Can we put a worth on women?

This is coming a bit late, but is a relevant issue every day
During Christmas Day, 16 women died of pregnacy-related causes in Malawi.. At the global scale one woman will die every minute due to complications in childbirth or during pregnancy.
Having just had my first grandchild born in the general hospital in Edinburgh, on December 12, with all the care, love and attention from the staff, that such a miracle deserves, this nightmare of human suffering must stop. It is a never ending succession of human rights violations and we have to realize and recognize it as just that.
An undignified and unjust reality which disturbingly alarms us, who have been privileged to experiencing the joyful and prosperous day of a successful childbirth, to neither accept nor allow this day,– or tomorrow, to be passing in silence – on behalf of these women.
In June 2009 (UN) member states recognized that “the unacceptable high global rate of preventable maternal mortality and morbidity is a health, development and human rights challenge; NO it’s a crime, so, let us just start agreeing that the lives of pregnant women in Malawi, are worth something.
What amazes me in Malawi is that everyone talks constantly about gender equality, but as with most things never relate it to the concrete, but, of course, the victims are poor, powerless and female. Vice President, Joyce Banda states outspokenly that “the situation would be different if men were giving birth too”.
I have great respect for Joyce Banda, a powerful women’s role model, but I’m bemused by three recent decisions of her Government.
The banning of traditional birth attendants. While realizing that there are some scary cultural practices, I feel that working with Traditional authorities and registering and training TBA’s would have been a much better interim measure. She must realize that they have neither the hospitals, staff, or transport to bring all mothers to hospital and the recent lack of Forex and the indications of donors withholding funds augers poorly for this notion. Many countries have excellent networks of midwife/carers who can cope with the easier childbirths.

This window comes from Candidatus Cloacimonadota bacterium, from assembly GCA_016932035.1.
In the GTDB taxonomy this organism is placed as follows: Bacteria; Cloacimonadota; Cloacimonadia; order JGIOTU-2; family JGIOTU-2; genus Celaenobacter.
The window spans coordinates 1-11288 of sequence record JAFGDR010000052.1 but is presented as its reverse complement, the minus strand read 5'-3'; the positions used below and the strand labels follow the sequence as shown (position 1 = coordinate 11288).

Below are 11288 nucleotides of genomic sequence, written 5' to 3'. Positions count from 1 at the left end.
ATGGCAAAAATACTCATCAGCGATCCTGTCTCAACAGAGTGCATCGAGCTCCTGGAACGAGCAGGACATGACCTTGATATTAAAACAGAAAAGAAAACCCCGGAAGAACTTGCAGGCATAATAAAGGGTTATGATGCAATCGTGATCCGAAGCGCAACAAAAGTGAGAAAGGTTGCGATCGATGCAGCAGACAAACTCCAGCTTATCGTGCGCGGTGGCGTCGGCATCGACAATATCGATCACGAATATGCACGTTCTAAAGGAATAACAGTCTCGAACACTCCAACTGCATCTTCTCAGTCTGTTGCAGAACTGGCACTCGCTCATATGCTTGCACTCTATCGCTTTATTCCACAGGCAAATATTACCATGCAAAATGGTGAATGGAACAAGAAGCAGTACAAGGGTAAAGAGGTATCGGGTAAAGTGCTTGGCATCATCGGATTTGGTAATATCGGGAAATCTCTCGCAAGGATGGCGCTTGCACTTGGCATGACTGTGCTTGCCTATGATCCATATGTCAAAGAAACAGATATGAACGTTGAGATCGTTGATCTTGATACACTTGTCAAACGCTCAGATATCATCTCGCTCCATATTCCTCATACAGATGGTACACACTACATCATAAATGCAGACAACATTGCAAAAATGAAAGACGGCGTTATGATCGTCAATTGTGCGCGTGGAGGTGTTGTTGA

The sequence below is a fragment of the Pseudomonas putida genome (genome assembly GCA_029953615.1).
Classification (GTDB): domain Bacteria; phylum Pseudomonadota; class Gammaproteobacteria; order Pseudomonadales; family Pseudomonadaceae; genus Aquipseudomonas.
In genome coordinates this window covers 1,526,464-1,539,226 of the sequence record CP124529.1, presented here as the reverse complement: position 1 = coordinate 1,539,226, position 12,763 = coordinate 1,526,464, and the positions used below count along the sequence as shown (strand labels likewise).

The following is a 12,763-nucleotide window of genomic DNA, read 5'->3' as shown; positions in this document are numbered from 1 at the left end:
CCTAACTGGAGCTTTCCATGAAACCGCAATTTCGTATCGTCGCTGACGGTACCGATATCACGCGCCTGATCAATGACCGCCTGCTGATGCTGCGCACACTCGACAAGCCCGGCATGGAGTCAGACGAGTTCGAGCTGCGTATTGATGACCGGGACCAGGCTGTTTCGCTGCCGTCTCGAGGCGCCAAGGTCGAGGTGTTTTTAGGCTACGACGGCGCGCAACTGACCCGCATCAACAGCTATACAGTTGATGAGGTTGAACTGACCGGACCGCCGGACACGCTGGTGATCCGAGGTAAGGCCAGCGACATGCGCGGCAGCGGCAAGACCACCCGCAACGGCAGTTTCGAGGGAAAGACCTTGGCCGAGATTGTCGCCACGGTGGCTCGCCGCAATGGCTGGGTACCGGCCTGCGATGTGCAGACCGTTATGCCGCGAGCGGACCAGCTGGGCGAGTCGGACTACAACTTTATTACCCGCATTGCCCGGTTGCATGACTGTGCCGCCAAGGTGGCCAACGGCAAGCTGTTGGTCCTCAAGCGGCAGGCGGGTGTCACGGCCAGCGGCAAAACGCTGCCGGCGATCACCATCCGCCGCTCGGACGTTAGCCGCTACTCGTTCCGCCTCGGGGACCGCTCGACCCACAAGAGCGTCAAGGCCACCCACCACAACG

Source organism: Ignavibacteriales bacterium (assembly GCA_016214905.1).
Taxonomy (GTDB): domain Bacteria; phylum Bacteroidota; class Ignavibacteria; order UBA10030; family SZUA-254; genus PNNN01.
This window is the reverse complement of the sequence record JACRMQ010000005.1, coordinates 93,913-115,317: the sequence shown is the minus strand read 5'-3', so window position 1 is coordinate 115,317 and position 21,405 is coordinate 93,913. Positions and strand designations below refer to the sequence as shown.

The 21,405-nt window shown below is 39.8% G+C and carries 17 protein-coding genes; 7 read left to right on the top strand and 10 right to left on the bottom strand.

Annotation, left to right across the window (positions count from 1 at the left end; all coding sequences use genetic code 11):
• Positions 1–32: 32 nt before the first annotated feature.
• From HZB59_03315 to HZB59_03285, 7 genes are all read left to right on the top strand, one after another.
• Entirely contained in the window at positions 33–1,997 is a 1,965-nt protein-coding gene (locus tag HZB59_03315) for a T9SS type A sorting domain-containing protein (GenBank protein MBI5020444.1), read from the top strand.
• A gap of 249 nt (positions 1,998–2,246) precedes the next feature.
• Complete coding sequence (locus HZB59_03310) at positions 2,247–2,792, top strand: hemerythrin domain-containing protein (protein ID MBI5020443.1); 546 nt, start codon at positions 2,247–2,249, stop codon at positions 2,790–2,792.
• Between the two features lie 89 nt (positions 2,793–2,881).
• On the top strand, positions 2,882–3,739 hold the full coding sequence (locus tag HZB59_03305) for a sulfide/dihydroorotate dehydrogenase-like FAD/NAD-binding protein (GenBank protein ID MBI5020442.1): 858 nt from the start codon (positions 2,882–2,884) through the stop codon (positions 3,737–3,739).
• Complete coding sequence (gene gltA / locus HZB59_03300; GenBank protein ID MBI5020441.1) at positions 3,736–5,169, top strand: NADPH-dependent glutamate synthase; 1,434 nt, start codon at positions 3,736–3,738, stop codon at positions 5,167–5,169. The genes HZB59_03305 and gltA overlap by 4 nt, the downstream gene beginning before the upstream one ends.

Her Statement that “Every woman must deliver in hospitals and should arrive six weeks before her expected delivery date in order to prevent delays,” This is a wonderful ideal which would be difficult even in the most developed countries with good healthcare. But, in Malawi pregnant women probably have many children at home. Who will feed them, who will carry water, firewood, till, harvest and generally replace her not to mention where would they stay and who would feed them, some of whom would be very distant from home. If feel that in anyone’s language, this idea may be unworkable and need a rethink.
Making student nurses pay for their education without any subsidy: The previous two points are predicated by the idea that huge numbers of extra healthcare staff would be needed, but this year a first year nurse must pay 355000 MKw (€1700) for their training. This flies in the face of all the huge billboard advertising last year about how many nurses were needed, that they were angels and how well we should look after them. This year, I’m told that only about 30% of the nursing places have been taken up and many will drop out after the first term as a result of their inability to pay. This may equate to over €100,000 euro in Ireland. Imagine the rebellion that would cause.
Vice President Banda became the country’s Goodwill Ambassador for Safe Motherhood on August 7, 2009 . The African Union,has talked a lot about Malawian women, stating that: “maternal mortality is preventable, we know the formula, we know what to do and the deaths can be reduced drastically. She is talking the talk, but has still to manage the synchronized walking. But she is a powerful woman and I feel that she really cares.
Political will is not enough, serious action is needed. My feeling is the future of Malawi is with it’s women, so what are their lives worth and who cares.

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